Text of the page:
You might also enjoy Characters, Emotion, and Viewpoint by Orson Scott Card and Characters and Viewpoint by Nancy Kress.

  22. Kassiane Katsogianni says

    I absolutely love your end-of-the-year ideas for gifts, but it is true that books are the best gift for writers. The books you recommend (and I have read) are awe inspiring, and of course I’m buying the rest as soon as possible!

  23. Brad Thomas says

    Thanks Katie for all you do. However, John Truby’s The Anatomy of Story, and Robert McKee’s Story, are two of my all-time least favorite, and least useful books on writing I have read, alongside Dara Marks’s Inside Story (I’m sensing a theme “Story” a tipoff the book will be ponderous verging on unbearable); I vastly preferred David Trottier’s Screenwriter’s Bible to them, and to Syd Field’s Screenplay too.
    I recently purchased Donald Maass’s The Emotional Craft of Fiction, but haven’t had time to read it yet; of the books of his I own my favorite is Writing The Breakout Novel. I just finished Richard Curtis’s excellent (if mis-titled) How To Be Your Own Literary Agent. I don’t read their fiction, but appreciated Stephen King’s On Writing, and Dean Koontz’s How To Write Best-selling Fiction (when is Dean going to update it?). I appreciated and appreciate all of Sol Stein’s books on writing. And, for change of pace, Lynda Obst’s books are interesting and enlightening.
    Merry Christmas

    • K.M. Weiland | @KMWeiland says

      If it makes it any better, Screenplay almost made the list. 😀

      • Brad Thomas says

        Yes, it felt like it was under consideration. I didn’t care for William Zinsser’s classic either. Dean’s out of print book (How To Write Best-selling Fiction) is of course impossibly expensive to buy, so I shouldn’t have included it, but it’s well worth the read (via library); whereas Stephen King’s On Writing, is well within reach. My favorite writing book and everything book is the Bible, the actual Holy Bible (specifically the King James Version/AV). Thanks again, truly, for all you do. Merry Christmas.

  24. Awesome list K.M! Cant wait for the other post. Thanks for sharing.
    Books significantly impact and shape our lives as it can provide a vast and constant amount of knowledge that we can use in a variety of ways.

  25. I am reading Save the Cat! by Jessica Brody. In the novel has alot of beat sheets of how the book is written. She has the present of the book like the Open image to where the bad guys close end and Final image. I was wondering how you to your Catalyst when you write after the step up. I love your books.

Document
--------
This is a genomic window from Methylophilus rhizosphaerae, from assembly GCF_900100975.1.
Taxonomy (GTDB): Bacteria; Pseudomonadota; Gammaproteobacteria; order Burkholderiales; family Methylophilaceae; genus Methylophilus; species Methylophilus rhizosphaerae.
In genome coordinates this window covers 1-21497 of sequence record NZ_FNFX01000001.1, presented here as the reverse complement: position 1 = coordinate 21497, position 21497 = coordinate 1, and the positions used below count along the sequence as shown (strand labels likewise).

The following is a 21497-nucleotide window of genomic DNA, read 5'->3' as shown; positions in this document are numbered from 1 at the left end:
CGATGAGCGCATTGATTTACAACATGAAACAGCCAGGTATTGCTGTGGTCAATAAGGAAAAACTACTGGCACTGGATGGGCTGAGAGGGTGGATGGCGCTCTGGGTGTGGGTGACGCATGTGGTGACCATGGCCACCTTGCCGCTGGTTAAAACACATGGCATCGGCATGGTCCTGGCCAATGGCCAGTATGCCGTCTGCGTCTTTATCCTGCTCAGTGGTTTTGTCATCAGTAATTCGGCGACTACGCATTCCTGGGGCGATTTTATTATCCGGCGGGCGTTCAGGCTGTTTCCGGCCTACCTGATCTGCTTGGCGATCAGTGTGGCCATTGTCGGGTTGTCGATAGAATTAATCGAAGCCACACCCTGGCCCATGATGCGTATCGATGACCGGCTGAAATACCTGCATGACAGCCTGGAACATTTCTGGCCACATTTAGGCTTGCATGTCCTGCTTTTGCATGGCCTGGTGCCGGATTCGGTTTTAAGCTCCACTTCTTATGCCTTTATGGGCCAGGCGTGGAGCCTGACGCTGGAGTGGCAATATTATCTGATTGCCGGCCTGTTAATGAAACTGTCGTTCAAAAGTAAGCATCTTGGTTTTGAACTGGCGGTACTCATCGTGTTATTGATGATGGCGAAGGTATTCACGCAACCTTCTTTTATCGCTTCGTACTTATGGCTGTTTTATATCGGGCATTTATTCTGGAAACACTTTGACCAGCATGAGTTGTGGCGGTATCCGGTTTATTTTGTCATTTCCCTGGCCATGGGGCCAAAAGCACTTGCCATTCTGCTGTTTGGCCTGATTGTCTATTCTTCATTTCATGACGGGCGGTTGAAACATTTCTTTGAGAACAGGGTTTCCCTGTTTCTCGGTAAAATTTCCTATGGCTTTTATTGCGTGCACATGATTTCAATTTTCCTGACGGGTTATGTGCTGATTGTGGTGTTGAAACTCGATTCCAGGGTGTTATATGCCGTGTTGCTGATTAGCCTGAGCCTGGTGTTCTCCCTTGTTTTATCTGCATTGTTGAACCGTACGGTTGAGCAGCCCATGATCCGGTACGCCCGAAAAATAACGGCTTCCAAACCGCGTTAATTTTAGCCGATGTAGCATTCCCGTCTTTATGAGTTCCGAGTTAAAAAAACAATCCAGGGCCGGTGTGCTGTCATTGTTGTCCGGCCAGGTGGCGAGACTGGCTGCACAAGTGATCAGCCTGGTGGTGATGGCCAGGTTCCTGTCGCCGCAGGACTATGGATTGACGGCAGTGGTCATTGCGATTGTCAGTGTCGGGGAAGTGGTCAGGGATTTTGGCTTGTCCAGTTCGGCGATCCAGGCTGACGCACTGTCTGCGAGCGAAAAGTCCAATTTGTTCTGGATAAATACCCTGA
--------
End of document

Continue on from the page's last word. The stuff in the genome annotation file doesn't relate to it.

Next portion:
I am still writing or rather re-writing again.
    Have a great Christmas.

    • K.M. Weiland | @KMWeiland says

      Merry Christmas to you too! I’m not sure what you’re asking. I think there might be a word missing from your question.

  26. I mean this:

    SAVE THE CAT! BLANK BEAT SHEET
    (Click here to open a blank, editable beat sheet in Google Docs)
    1. OPENING IMAGE (1%)
    2. SETUP (1-10%)
    3. THEME STATED (5%)
    4. CATALYST (10%)
    5. DEBATE (10-20%)
    6. BREAK INTO 2 (20%)
    7. B STORY (22%)
    SAVE THE CAT! STARTER KIT http://www.JessicaBrody.com
    8. FUN & GAMES (20-50%)
    9. MIDPOINT (50%)
    10. BAD GUYS CLOSE IN (50-75%)
    11. ALL IS LOST (75%)
    12. DARK NIGHT OF THE SOUL (75-80%)
    13. BREAK INTO 3 (80%)
    14. FINALE (80-100%)
    15. FINAL IMAGE (100%)

    • K.M. Weiland | @KMWeiland says

      Sorry, I’m still not sure what you’re asking. Is there a word missing in this question? “I was wondering how you to your Catalyst when you write after the step up.”

      • I was wondering how you to your Catalyst when you write after the step up. I was wondering how you do your open image for your book or project.

        • K.M. Weiland | @KMWeiland says

          Been a long time since I’ve read Save the Cat. I don’t specifically use that beat sheet, but it aligns pretty much with the same structural model I use and teach. The Catalyst is, I think, the same as what I call the First Plot Point.

  27. I am asking-Do you use the same set up when you write your books?

  28. Above is a beat sheet. I wanted to know if you use one. I was wondering how you to your Catalyst when you write after the step up. How do you do your open image when you write your book?

  29. Writing notes

    I was wondering about the symbol web from John Truby’s book called Presents the anatomy of story, 22 steps to a master storyteller
    WXA=C
    Weaknesses
    A-basic auction
    C-changed Person
    Premise
    Scene Construction and Symphonic Dialogue
    Spiral Story
    Branching story
    Designing Principle